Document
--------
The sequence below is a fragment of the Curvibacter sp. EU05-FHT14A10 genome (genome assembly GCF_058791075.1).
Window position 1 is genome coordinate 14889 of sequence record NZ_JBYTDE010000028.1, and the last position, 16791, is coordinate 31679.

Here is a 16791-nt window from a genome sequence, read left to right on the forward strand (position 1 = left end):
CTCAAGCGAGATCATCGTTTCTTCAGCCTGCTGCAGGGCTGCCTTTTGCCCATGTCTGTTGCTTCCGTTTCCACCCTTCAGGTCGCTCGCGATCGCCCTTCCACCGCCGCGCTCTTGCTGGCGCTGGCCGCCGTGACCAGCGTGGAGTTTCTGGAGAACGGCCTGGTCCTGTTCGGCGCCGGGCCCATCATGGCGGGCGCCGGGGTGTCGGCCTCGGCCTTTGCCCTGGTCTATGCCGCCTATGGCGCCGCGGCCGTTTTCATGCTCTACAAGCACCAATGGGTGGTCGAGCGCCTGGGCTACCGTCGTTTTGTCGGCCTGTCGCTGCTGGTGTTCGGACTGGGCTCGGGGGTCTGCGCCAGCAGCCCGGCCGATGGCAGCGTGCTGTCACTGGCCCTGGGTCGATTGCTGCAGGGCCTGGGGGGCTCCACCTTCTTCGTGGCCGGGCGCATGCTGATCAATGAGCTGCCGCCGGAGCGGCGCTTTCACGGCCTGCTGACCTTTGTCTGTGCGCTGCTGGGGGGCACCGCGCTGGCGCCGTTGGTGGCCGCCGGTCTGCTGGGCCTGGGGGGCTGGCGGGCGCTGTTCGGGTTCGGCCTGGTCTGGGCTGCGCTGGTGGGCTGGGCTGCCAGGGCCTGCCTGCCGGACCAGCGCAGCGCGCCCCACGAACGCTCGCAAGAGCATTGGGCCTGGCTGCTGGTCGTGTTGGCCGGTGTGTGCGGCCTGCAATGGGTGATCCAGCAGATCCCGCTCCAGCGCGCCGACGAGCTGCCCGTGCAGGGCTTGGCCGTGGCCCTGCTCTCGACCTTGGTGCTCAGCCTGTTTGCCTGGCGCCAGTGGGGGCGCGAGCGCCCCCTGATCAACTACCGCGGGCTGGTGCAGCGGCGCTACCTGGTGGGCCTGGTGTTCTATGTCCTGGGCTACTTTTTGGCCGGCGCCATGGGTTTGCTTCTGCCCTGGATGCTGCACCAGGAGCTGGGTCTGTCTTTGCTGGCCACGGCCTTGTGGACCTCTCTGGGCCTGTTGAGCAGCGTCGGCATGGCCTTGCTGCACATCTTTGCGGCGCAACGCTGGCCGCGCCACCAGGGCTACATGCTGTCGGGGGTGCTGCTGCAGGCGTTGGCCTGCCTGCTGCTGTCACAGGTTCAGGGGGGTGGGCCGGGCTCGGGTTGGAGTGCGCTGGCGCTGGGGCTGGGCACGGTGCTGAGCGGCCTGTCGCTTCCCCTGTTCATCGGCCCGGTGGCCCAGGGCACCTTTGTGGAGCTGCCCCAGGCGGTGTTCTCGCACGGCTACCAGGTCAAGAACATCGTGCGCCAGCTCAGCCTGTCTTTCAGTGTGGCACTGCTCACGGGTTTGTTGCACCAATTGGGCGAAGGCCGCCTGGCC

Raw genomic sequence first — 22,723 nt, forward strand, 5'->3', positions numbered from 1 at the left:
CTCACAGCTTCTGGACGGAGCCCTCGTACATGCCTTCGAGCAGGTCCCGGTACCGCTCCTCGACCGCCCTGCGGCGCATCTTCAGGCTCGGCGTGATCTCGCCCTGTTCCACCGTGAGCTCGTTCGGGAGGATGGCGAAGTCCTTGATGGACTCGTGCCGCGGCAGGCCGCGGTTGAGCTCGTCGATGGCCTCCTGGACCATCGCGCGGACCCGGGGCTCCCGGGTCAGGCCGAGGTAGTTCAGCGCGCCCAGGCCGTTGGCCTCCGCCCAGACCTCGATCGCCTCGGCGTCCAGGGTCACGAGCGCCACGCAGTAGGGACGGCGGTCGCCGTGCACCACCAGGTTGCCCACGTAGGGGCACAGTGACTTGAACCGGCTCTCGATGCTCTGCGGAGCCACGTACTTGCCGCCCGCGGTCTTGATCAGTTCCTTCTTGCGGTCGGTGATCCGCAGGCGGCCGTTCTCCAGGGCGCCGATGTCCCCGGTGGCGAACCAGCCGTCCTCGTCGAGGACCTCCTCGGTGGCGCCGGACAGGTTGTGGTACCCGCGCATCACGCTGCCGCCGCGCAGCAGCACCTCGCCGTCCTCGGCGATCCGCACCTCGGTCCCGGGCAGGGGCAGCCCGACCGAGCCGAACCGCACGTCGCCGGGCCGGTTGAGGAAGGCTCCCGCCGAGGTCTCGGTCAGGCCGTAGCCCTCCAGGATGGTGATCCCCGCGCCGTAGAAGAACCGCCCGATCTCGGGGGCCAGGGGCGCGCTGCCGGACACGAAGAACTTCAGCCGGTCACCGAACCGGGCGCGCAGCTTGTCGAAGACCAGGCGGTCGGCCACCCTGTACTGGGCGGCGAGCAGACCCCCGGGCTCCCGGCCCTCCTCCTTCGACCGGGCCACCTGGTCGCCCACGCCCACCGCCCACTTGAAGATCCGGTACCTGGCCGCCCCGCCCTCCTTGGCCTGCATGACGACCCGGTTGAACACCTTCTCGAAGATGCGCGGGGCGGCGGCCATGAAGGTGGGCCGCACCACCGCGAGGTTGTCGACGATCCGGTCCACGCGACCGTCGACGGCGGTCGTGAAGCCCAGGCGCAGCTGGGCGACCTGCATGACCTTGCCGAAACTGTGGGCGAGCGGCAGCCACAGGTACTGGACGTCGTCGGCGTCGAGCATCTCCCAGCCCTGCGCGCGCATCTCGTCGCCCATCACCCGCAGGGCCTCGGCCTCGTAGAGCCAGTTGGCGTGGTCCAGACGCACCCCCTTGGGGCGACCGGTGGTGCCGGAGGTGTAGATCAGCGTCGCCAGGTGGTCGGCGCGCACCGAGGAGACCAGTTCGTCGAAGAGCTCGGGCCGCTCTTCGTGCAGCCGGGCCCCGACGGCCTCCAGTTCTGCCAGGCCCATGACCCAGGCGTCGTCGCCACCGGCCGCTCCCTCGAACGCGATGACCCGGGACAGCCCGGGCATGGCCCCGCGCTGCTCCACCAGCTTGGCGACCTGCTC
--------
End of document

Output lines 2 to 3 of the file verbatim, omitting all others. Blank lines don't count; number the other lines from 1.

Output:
Window position 1 is genome coordinate 14889 of sequence record NZ_JBYTDE010000028.1, and the last position, 16791, is coordinate 31679.

Here is a 16791-nt window from a genome sequence, read left to right on the forward strand (position 1 = left end):